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Whatever Happened to Christmas?

Remember when no one started Christmas shopping until after Thanksgiving?

Wisconsin author LeAnn R. Ralph remembers it very well.

"When I was growing up on our dairy farm forty years ago, the stores didn't put up Christmas displays until the day after Thanksgiving. No one was really thinking about Christmas shopping before that," Ralph said. "In fact, my mother felt so strongly about it that she didn't even like to hear the word 'Christmas' until after we had finished eating Thanksgiving dinner."

Ralph's new book, Christmas In Dairyland (True Stories From a Wisconsin Farm), celebrates Christmas during that simpler time.

"Back then, happiness was baking cookies, decorating the Christmas tree, and eating lefse that my mother had made," Ralph said.

Lefse (pronounced lef'suh) is a flat potato pastry brought to this country by Norwegian immigrants who settled in Wisconsin. Ralph's mother was the daughter of Norwegian immigrants, and their 120-acre family farm was homesteaded by Ralph's great-grandfather.

"When I was a kid, people enjoyed simple pleasures. The Sunday school Christmas program was an event at the little country church just down the road from our farm that was attended by nearly everyone in the neighborhood," Ralph noted.

"At the time, if someone had told me the Christmas season was going to change so drastically that you would eventually get Christmas catalogs in the mail in August and September and that you would find Christmas decorations on sale in August and September, too I wouldn't have believed it," she said.

"I also would have never thought that dairy farming would change so much. I always took it for granted that we lived in 'America's Dairyland,' but today, most of the small family dairy farms have disappeared," Ralph noted.

According to statistics from the United States Census of Agriculture , Wisconsin has lost two-thirds of its dairy farms since 1969. Forty years ago, Wisconsin had 60,000 dairy farms. Today, only about 20,000 dairy farms remain.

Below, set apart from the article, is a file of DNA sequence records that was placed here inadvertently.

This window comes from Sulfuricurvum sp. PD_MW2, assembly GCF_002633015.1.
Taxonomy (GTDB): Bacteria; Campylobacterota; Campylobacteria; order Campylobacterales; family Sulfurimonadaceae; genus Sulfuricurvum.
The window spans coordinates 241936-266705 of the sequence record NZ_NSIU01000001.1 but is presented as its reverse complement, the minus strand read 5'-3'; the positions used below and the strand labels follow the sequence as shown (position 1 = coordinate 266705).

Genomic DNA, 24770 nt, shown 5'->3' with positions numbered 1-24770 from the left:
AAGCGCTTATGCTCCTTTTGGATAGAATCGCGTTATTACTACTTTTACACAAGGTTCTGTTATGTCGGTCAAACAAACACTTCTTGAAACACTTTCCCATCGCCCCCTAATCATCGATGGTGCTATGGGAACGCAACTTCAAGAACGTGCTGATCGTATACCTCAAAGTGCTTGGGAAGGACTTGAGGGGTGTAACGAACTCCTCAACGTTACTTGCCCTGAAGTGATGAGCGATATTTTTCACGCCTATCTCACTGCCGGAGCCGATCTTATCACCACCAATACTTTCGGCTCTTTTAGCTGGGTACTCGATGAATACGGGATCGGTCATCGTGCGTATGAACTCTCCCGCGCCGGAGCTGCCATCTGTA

Nation-wide statistics from the United States Census of Agriculture show the same trend. In 1969, more than a half a million dairy farms operated in the United States. Today, only about 80,000 dairy farms remain.

"As far as I was concerned, one of the best parts of Christmas was going out with my dad to cut a Christmas tree. We had small stands of pine trees planted around the farm to stop soil erosion. We would walk around until we found a nice tree, and then we would cut it and bring it home," Ralph recalled.

Ralph's book, Christmas In Dairyland (True Stories From a Wisconsin Farm) (August 2003; ISBN1-59113-366-1 ; trade paperback; 153 pages), features 20 stories set on her family's farm during the Christmas season. Story titles include "The Lefse Connection," "Milkweed Pods and Poinsettias," "Wintergreen," "White Christmas," "Jeg Er Sa Glad Hver Julekveld," "The Most Perfect Toboggan," "A Candle for Christmas," and "A New Year Unlike Any Other." The book also includes recipes for lefse, fattigman (a Norwegian cookie, pronounced 'futty-mun'), julekake, and Christmas cookies, as well as instructions for making candles out of old crayons, as featured in the story "A Candle for Christmas."

"Several years ago a story of mine about my dad making ice cream was published in an e-mail newsletter. The title of the story was 'Dad's Favorite Recipe,' and for several weeks after that I received e-mails asking for the recipe. That's why I decided to include recipes in the book for some of the foods mentioned in my stories," Ralph explained.

About The Author

LeAnn R. Ralph is the editor of the Wisconsin Regional Writer (the quarterly publication of the Wisconsin Regional Writers' Assoc.) and is the author of the book, Christmas In Dairyland (True Stories From a Wisconsin Farm) (Aug. 2003); trade paperback. For more information about Christmas In Dairyland, visit